It sounded like something from a parody site: "A top cosmetics company and a designer are putting together a makeup collection inspired by a Mexican border city where hundreds of women have been raped, tortured and killed."
It would come complete with a picture of a dead-looking model, white lipstick called "Ghost Town" and light-colored nail polish called "Factory."
But "The Onion" didn't make this up. And it's not from the script to a "Zoolander" sequel.
Trendy MAC Cosmetics announced the September launch of a limited-edition collection with Rodarte based on the designer's fall 2010 line, which was inspired by female factory workers in Ciudad Juarez, Mexico.
Hundreds of women and girls in Juarez have been slain since the early 1990s, many of them also sexually assaulted, mutilated and/or tortured. Hundreds more have disappeared.
After a barrage of customer complaints, MAC apologized on Friday, saying it did not intend to offend anyone. And on Monday, the cosmetics company went even further, announcing that it is changing the names of the products planned for the MAC Rodarte collection.
"We understand that product names in the MAC Rodarte collection have offended our consumers and fans," the company said in a statement. "This was never our intent, and we are very sorry."
The mea culpa was almost identical to Friday's statement, but dropped wording noting that only "some of" its fans and consumers were offended.
The collection quickly drew fire from many readers of top beauty blog Temptalia within weeks of its announcement late last month.
"The reaction has run the gamut of emotions -- indignation, outrage, hopeful -- with some readers choosing to boycott the collection entirely, others pledging to donate what they would have spent directly to helping the conflict in Juarez and still others who are simply hopeful that the increase in awareness will benefit the cause overall," said Christine Mielke, Temptalia editor and founder.
Mielke said that while MAC has pushed boundaries about gender stereotypes, color and style, she has never before seen a response like the one to the Rodarte collection.
"I would say it is completely unusual and perhaps even the first -- to my recollection -- of a collection that has stirred the makeup community in such a way," Mielke said.
Mielke did not offer her thoughts on the collection, saying she strives to stay neutral so her blog can foster discussion for readers on all sides of the controversy. Her posts on the collection include admonishments to keep comments respectful of others' opinions.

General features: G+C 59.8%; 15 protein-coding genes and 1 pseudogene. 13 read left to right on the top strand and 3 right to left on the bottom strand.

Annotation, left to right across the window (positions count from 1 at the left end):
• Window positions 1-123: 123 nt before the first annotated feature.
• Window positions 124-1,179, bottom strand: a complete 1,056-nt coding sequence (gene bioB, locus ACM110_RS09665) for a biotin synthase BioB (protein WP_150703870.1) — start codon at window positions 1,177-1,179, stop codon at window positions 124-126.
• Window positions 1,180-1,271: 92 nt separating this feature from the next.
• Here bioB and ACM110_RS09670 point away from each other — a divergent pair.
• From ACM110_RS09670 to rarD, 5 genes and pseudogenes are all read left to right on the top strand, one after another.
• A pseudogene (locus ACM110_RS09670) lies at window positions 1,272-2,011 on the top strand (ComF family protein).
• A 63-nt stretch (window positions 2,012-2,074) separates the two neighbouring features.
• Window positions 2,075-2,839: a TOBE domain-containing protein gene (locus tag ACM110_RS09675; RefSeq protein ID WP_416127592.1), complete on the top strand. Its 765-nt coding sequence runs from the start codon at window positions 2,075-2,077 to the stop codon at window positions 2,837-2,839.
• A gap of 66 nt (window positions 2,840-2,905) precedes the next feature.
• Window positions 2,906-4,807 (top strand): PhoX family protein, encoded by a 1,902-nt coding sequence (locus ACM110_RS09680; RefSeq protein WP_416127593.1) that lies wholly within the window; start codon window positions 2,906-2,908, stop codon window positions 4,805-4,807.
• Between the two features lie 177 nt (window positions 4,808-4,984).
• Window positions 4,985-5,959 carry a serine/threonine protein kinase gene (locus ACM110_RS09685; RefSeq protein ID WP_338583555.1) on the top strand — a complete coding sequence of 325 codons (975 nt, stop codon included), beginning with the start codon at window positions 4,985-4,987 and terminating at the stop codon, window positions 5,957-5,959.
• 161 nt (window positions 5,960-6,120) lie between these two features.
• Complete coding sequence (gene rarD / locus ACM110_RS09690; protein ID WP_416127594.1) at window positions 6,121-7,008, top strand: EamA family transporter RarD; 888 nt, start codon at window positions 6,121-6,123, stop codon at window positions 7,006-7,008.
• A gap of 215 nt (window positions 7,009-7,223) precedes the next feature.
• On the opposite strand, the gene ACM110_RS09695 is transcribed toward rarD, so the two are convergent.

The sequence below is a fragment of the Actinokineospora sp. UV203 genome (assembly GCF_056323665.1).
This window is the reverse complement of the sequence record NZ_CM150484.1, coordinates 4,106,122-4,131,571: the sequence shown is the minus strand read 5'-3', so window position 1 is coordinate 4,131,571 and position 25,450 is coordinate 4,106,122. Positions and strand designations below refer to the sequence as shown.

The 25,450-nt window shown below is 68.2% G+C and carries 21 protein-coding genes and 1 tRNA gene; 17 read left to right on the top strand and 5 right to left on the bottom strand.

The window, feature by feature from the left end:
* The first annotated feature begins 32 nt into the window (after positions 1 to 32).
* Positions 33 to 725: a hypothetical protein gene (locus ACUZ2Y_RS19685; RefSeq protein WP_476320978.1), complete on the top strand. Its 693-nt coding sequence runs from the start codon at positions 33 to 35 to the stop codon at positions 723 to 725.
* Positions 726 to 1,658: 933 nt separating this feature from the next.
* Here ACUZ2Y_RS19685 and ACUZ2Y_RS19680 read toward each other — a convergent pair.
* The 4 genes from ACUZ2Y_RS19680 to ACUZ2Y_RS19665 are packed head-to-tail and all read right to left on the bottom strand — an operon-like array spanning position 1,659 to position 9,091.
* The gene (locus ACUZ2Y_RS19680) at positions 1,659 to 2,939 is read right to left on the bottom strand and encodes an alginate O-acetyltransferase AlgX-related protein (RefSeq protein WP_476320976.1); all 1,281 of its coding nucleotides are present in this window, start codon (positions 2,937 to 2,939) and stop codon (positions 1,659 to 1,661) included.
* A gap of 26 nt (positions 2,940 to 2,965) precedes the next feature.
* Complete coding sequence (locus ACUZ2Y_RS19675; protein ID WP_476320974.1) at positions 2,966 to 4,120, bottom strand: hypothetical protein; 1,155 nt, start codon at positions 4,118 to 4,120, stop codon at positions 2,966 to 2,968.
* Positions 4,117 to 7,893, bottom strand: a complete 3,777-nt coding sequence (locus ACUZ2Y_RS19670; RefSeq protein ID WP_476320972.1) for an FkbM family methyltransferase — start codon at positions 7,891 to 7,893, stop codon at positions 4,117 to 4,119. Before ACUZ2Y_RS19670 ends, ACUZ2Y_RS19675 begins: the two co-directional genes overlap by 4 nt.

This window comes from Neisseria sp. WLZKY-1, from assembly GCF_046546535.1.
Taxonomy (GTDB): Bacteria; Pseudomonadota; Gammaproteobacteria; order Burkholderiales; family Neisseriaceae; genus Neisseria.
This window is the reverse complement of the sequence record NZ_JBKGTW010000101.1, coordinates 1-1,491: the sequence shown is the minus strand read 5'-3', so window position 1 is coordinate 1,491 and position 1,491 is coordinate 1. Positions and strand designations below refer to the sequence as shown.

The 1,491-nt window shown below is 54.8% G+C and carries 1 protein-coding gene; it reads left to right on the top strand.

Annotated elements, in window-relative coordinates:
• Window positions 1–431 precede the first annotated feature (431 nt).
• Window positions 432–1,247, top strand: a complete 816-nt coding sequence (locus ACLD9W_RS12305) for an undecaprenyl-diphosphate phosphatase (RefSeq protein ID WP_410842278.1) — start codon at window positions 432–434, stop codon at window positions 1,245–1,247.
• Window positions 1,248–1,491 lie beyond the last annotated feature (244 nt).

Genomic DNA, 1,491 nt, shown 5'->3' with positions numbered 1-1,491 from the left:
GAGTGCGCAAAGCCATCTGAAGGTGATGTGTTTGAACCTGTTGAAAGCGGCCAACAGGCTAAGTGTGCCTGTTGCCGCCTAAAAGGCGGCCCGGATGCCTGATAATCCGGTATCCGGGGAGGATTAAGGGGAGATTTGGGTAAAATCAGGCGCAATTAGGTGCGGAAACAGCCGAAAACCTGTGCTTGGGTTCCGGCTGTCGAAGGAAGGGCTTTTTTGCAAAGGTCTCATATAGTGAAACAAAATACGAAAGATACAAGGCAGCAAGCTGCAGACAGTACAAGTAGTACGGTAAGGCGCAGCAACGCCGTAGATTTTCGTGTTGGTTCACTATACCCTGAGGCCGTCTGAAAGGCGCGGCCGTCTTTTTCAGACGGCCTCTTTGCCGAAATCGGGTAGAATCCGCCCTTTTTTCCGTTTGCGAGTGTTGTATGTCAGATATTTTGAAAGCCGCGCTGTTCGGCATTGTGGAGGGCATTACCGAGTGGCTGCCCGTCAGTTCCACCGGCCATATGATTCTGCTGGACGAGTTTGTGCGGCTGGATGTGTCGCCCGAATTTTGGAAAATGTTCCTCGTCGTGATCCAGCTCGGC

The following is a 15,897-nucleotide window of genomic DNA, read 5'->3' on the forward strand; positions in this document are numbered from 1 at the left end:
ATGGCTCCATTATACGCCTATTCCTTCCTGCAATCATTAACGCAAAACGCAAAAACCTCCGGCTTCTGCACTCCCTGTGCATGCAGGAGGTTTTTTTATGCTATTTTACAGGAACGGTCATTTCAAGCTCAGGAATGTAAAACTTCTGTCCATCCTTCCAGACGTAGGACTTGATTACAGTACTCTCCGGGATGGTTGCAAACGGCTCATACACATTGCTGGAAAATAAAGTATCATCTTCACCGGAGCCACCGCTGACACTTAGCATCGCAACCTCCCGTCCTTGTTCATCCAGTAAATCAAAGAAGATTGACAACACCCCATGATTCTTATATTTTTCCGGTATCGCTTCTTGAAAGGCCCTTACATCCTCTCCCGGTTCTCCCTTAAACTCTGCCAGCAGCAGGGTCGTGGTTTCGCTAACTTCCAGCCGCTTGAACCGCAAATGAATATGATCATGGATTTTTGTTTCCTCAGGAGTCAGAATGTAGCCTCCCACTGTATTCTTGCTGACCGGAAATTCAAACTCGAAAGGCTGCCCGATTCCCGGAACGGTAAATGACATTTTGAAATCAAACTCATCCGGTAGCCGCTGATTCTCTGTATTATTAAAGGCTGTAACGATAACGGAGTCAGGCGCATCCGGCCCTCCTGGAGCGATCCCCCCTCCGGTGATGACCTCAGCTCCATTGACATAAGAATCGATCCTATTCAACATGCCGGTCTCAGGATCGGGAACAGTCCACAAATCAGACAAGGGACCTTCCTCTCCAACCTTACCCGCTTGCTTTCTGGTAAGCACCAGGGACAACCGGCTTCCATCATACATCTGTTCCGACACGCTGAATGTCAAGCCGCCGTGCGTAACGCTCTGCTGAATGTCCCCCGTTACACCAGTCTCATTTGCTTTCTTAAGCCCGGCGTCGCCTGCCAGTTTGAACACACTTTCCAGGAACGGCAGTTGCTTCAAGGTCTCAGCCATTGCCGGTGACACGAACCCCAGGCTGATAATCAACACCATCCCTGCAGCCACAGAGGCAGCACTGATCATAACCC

In a statement provided by MAC on Friday, Rodarte said the makeup collection was "intended as a celebration of the beauty of the landscape and people" they saw during a road trip through part of southwest Texas last year.
"The ethereal nature of this landscape influenced the creative development and desert palette of the collection," the statement said. "We are truly saddened about injustice in Juarez, and it is a very important issue to us."
But the original names of several products in the MAC collection openly reflected a Juarez inspiration. Items included a $12 nail polish called "Juarez" that was described as a "bright opal pink, a $19.50 black eyeshadow product named "Bordertown" and a beige-brown loose powder called "Badlands" that was priced at $19.50.
Adding to the disconnect, the promotional image MAC released to beauty bloggers Thursday looked like something that belonged on the cover of "Pride and Prejudice With Zombies." The model's dead-looking skin was almost as pale as the white fabric and lace wrapped around her figure and was in stark contrast to sunken-looking eyes ringed in heavy black.
MAC said Monday that it will donate $100,000 to "a nonprofit organization that has a proven, successful track record helping women in need and that can directly improve the lives of women in Juarez in a meaningful way."
The Estee Lauder-owned company refused on Friday to comment further on the collection or its partnership with Rodarte.
A spokeswoman also did not answer questions Monday about whether or not the product name changes would affect the collection's release date. The line was originally slated to hit U.S. MAC stores Sept. 15.
While Los Angeles-based Rodarte tried to distance itself from the designers' border inspiration after the controversy over the MAC collection erupted, the connection had been openly reported when the fall line was on the runway in February.
According to a Style.com review of the show, Rodarte's Kate and Laura Mulleavy decided to make their fall line about sleepwalking after becoming "interested" in the idea of maquiladora workers going to work in the middle of night.
But the imagery also evoked another meaning: One-third of the victims of the slayings were on their way to or from work at a maquiladora, according to Las Otras Hermanas, a nonprofit that helps women and families in Juarez start their own businesses.
"We recognize that the violence against women taking place in Juarez needs to be met with proactive action," Rodarte said Monday in a statement provided by MAC. "We never intended to make light of this serious issue, and we are truly sorry. Helping to improve the conditions for women in Juarez is a priority for us, and we are thankful for all the comments calling attention to the urgency of addressing this situation."
Those who were hoping Rodarte's fall line or its MAC makeup collection can help educate people may be hoping for too much.
The Style.com review of the designer's February runway show said the end called to mind quinceñeras, corpse brides or possibly "the ghosts of the victims of Juarez's drug wars."
But the review, which lauded the sisters for "lightening up" with a show that was more "playful" than their previous one, seemed unaware of las muertas de Juarez.